Salmagundians took to the road this past Sunday (January 19th) to celebrate the opening of Art Chair Charlie Yoder’s one-man exhibition at the Mattatuck Museum. They traveled by bus and they traveled by car to spend an afternoon at this extraordinary facility in the heart of downtown Waterbury, Connecticut. In addition, a number of past Salmagundians were represented on the walls of the museum’s other galleries.
“Dancing in the Moonlight, Nocturnes by Charles Yoder” remains on view at the Mattatuck Museum through Sunday, March 2nd.The Mattatuck Museum 144 West Main Street, Waterbury, CT 06702 (203) 753-0381 – www.mattatuckmuseum.org
To view full size images click on first thumbnail and then use keyboard or rollover arrows to navigate.
The Hartford Salmagundians: A Connecticut Art Society Painting Exhibition Records 1929-1953 is the latest work from Alexander W. Katlan pertaining to the Salmagundi Club and its members. A book launching / signing event is scheduled at Salmagundi on Tuesday, November 12th at 7:00 PM.
This is the first book chronicling the Hartford Salmagundians art society formed in 1929, a satellite of the historic New York Salmagundi Club. Throughout their existence, the Hartford Salmagundians’ shows were exhibited at the Wadsworth Atheneum Museum of Art in Hartford, Connecticut.
This publication includes a preface by Claudia Seymour, past president Salmagundi Club (2007-2013), a discussion of the Revival of the American Realist Tradition, and an introduction to the Hartford Salmagundians by the author, a brief discussion of the Salmagundi Club of Louisville, Ky., Salmagundi Club of Sacremento, Ca., Salmagundi Club of St. Louis, Mo. and the New Haven Paint and Clay Club. The volume further contains a listing of exhibition catalogues and committee membership of the Hartford Salmagundians, a list of the artist members of the group, a selected list of N.Y.C. Salmagundi artists exhibiting in Connecticut, a directory of the Painting Exhibition Records of the Hartford Salmagundians, and a final comment by the author. This unknown painting exhibition history has been chronicled and indexed making available the artists, actual titles of the paintings, dates when these artworks were exhibited, and prices when available. A list of artists exhibiting in the Hartford Salmagundian exhibitions are: Edward N. Allen, Harry Russell Ballinger, George Elmer Browne, Winfield Scott Clime, Harry Farlow, William Bradford Green, Eugene Higgins, Henrik Hillbom, Albertus E. Jones, Walter O.R. Korder, Stanford Low, James Godwin Mcmanus, Carl Ringius, Paul Saling, Frederick Lester Sexton, H. Hilliard Smith and Guy Wiggins.
(By Mitch Kahn with additional photos by Cat Cooper)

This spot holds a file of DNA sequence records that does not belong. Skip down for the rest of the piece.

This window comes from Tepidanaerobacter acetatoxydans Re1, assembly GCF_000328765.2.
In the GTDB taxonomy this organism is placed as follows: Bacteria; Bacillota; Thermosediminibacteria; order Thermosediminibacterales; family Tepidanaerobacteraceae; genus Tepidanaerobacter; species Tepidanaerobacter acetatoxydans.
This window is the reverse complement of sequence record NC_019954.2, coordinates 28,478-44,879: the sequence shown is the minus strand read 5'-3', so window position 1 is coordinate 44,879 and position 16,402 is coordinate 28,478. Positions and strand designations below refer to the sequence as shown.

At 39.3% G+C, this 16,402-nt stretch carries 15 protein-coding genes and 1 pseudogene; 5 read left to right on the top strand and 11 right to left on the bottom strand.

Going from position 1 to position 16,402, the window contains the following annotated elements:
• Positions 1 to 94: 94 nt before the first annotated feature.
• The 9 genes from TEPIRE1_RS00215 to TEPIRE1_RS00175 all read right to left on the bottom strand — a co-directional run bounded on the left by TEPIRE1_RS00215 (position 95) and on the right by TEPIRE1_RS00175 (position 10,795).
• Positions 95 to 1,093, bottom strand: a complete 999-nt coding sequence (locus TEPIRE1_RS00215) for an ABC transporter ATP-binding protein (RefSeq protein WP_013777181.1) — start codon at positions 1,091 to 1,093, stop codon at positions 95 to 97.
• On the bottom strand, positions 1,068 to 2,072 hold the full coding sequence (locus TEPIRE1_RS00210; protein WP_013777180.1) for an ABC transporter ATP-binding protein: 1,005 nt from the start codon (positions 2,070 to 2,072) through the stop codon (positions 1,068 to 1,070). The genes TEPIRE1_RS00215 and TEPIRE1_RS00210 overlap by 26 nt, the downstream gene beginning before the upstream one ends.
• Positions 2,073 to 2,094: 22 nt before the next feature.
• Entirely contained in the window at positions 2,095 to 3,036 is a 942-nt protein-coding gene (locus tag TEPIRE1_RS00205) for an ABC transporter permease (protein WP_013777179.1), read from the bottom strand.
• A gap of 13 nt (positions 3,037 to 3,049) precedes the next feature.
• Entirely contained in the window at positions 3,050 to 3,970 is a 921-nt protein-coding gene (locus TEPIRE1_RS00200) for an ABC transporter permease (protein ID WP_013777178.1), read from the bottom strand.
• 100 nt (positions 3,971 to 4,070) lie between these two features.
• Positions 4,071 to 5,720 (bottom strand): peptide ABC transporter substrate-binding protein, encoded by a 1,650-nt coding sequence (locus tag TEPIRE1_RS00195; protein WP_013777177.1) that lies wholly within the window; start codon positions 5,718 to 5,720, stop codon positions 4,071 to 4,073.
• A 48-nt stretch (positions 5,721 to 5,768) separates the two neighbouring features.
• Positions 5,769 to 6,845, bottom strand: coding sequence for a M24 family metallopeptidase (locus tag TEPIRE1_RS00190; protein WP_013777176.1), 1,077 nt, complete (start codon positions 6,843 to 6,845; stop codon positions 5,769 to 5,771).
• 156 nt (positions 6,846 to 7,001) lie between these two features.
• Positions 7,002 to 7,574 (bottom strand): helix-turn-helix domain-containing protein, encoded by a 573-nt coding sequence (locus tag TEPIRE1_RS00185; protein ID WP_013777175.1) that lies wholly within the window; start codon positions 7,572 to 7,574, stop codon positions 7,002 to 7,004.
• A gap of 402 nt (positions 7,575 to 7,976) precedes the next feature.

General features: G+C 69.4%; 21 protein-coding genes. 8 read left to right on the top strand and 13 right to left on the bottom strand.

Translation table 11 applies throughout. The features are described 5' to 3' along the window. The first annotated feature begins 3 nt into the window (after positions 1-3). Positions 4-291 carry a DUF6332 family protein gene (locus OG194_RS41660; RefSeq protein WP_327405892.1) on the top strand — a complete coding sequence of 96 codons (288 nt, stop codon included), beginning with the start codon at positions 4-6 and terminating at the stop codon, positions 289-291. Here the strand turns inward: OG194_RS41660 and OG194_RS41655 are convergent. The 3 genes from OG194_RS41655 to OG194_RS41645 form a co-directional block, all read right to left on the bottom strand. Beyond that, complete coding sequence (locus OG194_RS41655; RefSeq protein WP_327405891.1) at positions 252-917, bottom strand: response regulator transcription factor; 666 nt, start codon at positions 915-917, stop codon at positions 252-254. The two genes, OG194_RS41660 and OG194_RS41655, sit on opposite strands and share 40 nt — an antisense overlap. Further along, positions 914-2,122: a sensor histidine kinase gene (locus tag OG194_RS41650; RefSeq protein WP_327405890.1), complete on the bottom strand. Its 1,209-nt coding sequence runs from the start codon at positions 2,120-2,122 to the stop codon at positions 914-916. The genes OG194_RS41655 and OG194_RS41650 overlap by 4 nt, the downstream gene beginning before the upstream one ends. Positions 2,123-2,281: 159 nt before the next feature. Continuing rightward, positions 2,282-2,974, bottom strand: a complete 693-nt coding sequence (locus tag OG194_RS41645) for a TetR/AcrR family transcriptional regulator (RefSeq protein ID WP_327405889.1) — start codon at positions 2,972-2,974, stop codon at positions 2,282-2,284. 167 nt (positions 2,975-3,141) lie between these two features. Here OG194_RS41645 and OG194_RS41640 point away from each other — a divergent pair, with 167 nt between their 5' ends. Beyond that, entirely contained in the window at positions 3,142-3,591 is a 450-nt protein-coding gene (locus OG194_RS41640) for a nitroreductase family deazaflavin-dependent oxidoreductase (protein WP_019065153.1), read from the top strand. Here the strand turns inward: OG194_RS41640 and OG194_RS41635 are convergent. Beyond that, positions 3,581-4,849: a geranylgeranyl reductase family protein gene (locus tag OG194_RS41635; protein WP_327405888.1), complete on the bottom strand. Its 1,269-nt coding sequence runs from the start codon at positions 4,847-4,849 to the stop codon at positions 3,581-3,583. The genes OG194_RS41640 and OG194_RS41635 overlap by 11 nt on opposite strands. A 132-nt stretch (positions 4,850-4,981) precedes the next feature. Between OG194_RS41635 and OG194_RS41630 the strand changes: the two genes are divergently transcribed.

It’s full speed ahead on the 2013 Gallery Renovation Project and replacement of the club’s aging heating plant. To protect parts of the club that are not included but are in the path of tools and materials going in and out, a plywood tunnel has been built from the front entrance through the main foyer and hallway to the upper gallery. Even the front stoop has been sheathed in plywood. Old windows and other details hidden during an earlier gallery renovation to maximize exhibition space are temporarily exposed.
Thanks to an additional grant from the Manton Foundation, our ancient and costly to operate and maintain oil fired high pressure steam furnace and hot water boiler will finally be replaced with a state-of-the-art gas fired low pressure recirculating hot water system headquartered in a newly constructed boiler room beneath the lower gallery. Work includes new plumbing and radiators throughout the 1854 house. The old furnace and oil tank will be removed, yielding a new storage room adjacent to the kitchen. This major capital improvement and switch to natural gas will result in significant annual savings on fuel, maintenance and repairs while the replacement of plumbing will dramatically lower the risk of leaks, which have become an all too common occurrence in recent years.
Climate in the upper and lower galleries (the 1917 extension) will be handled by a completely separate gas and electric forced air system with it’s mechanicals mounted on the roof. Ductwork in the upper gallery will be fully concealed while the lower gallery and bar will be serviced by a single duct running along one edge of the ceiling. This will free up a considerable amount of floor space formerly occupied by large radiators and eliminate the loud, inefficient and unsightly casement air conditioners currently mounted in windows and walls on both levels (see photos).
It is hoped that the successful and timely completion of these initial improvements will lead to funding for additional items on our wish list, of which the most elusive (and expensive) is, of course, an elevator.
Many more photos and details to be added in the coming weeks and months.